Researching for Papers

Rushing through the research phase of a paper is the most common mistake I’ve seen other students make.  Getting the writing process off to a rocky start makes everything else all the more difficult, though, so research should be taken seriously.


A.) To begin with, if you’re going to have to write a paper on a book you yourself own, then be sure to highlight or underline key passages as you read.  Jot notes in the margins as well, perhaps to summarize long or confusing paragraphs.  This will save you a lot of time when you go back to gather evidence and quotations to support your paper’s claims.

B.) When deciding what to write about, try to find something that interests you or something that stuck out to you in the material.  For instance, I thought A Tale of Two Cities was incredibly boring, but I found myself genuinely shocked when some guy in it ran over a boy with his carriage and tried to rationalize his actions.  So, I ended up doing a paper on that scene.

C.) Make sure your topic complies with the rules set out by your instructor.  If you’re unsure, ask them whether or not the topic is appropriate for the assignment.  You don’t want to set yourself up for failure right away.

D.) If you need to use outside sources, then research the topic thoroughly
- The better you understand the topic, the more likely you are to contribute original thoughts rather than just paraphrase what others have said.  This will, of course, boost your grade.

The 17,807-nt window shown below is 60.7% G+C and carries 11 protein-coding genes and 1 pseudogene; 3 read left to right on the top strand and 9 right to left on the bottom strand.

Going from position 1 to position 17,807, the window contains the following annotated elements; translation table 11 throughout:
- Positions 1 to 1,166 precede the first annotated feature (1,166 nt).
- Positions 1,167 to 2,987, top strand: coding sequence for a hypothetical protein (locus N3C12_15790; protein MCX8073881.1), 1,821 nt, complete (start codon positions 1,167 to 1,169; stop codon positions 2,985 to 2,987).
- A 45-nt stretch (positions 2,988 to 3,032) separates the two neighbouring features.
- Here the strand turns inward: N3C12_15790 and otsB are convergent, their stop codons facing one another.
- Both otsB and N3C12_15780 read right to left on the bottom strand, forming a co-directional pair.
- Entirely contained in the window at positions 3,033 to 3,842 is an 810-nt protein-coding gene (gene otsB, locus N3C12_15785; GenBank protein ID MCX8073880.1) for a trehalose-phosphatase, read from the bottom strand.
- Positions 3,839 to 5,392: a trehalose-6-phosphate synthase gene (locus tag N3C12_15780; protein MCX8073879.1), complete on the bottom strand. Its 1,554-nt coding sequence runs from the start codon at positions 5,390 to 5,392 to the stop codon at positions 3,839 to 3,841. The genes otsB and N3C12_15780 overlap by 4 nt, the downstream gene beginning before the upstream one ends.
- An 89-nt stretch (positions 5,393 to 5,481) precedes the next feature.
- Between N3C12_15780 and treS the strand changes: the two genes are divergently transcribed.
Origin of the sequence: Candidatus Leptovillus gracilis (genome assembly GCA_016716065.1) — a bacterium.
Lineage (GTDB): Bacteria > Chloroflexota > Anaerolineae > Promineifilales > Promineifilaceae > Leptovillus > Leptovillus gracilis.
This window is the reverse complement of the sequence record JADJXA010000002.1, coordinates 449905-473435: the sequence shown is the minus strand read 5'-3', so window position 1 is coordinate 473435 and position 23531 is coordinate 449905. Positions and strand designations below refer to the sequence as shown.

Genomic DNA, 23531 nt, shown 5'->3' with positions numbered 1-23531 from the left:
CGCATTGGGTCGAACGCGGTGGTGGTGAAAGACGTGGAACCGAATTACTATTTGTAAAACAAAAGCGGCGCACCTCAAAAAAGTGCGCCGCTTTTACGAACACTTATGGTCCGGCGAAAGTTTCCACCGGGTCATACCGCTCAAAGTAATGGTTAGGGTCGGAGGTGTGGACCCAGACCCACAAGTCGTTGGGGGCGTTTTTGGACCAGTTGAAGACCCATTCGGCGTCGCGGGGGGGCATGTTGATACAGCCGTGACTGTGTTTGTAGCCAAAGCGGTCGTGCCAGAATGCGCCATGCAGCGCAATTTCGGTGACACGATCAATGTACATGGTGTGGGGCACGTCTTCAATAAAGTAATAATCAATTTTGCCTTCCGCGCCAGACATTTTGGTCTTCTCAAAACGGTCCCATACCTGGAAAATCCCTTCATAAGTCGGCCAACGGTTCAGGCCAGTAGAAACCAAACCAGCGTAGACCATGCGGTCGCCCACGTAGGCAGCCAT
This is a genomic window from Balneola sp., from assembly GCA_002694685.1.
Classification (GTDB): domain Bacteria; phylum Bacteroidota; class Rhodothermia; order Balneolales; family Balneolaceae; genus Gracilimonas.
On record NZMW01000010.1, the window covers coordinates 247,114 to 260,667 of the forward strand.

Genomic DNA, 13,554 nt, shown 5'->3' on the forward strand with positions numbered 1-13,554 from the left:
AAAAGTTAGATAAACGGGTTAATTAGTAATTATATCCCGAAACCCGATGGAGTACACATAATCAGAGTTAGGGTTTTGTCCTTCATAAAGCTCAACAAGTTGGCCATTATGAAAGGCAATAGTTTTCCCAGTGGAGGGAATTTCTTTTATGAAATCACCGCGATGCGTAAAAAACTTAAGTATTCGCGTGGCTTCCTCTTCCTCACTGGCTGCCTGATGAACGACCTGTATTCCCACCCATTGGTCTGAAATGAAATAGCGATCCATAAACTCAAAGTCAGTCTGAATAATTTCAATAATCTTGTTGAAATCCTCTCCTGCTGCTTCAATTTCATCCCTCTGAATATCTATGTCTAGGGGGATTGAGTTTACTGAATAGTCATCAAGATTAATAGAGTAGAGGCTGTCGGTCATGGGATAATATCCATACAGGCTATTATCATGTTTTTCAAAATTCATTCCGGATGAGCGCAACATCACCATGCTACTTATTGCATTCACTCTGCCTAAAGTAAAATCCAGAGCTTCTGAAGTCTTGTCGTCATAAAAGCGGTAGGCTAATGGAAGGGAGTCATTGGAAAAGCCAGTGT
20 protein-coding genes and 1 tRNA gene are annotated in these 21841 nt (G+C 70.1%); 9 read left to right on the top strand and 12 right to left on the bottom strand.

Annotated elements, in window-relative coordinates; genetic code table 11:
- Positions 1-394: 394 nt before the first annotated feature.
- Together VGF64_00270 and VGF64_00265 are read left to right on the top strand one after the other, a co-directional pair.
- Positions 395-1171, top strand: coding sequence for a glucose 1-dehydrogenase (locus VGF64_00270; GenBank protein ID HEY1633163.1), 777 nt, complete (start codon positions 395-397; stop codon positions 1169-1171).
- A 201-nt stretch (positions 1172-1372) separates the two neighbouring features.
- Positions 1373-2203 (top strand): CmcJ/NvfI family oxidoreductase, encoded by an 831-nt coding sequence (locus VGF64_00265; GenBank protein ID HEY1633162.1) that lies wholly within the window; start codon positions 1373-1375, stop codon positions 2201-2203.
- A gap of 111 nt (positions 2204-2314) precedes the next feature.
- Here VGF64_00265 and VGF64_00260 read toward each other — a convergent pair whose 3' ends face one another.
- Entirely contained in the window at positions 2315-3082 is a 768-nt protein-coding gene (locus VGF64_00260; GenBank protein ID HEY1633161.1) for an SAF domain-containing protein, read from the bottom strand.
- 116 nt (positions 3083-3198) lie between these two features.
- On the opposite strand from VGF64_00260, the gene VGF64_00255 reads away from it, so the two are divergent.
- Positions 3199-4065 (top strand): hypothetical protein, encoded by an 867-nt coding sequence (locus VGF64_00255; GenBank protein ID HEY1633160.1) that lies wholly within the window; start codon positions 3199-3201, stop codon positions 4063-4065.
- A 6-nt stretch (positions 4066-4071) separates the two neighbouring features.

- You’ll also find it easier to write the paper overall.  I know it’s tempting to use the minimum number of sources possible, but you’re just making things tougher on yourself in the long run.  The more material you have to draw from, the easier it is to reach paper length requirements without rambling.  You simply have more to write about.
- Having thorough knowledge of a controversial subject will help you anticipate any counterarguments that could be made against your claims. 
- Besides, if a teacher sees a nice, long works cited list, they’ll be impressed.

E.) There’s more to research than throwing your topic into a Google search.  Most of your results will probably be pages written by amateurs.  Actually use your library to search for books.  You can search through their catalogue at home as long as they have a website, so you can ensure that they have the books you need before you make a trip there.  Have plenty of sticky notes so you can mark statements you’re likely to reference in your paper.

F.) Also, be sure to use your library card to access its databases full of academic articles and resources.  Nearby public libraries and your college’s own library could offer these free of charge.  These will give you results that delve deeper into the material than most websites do. 
- Academic Search Complete on EBSCOhost is particularly helpful, but you need a library card to access it. 
- I’d like to point out that, in college, I rarely cited websites; I mostly relied on books and database articles.  They’re just plain more informative.  If you have any trouble accessing or using a library database, then ask for help from a librarian.

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Last Updated May 7th, 2015

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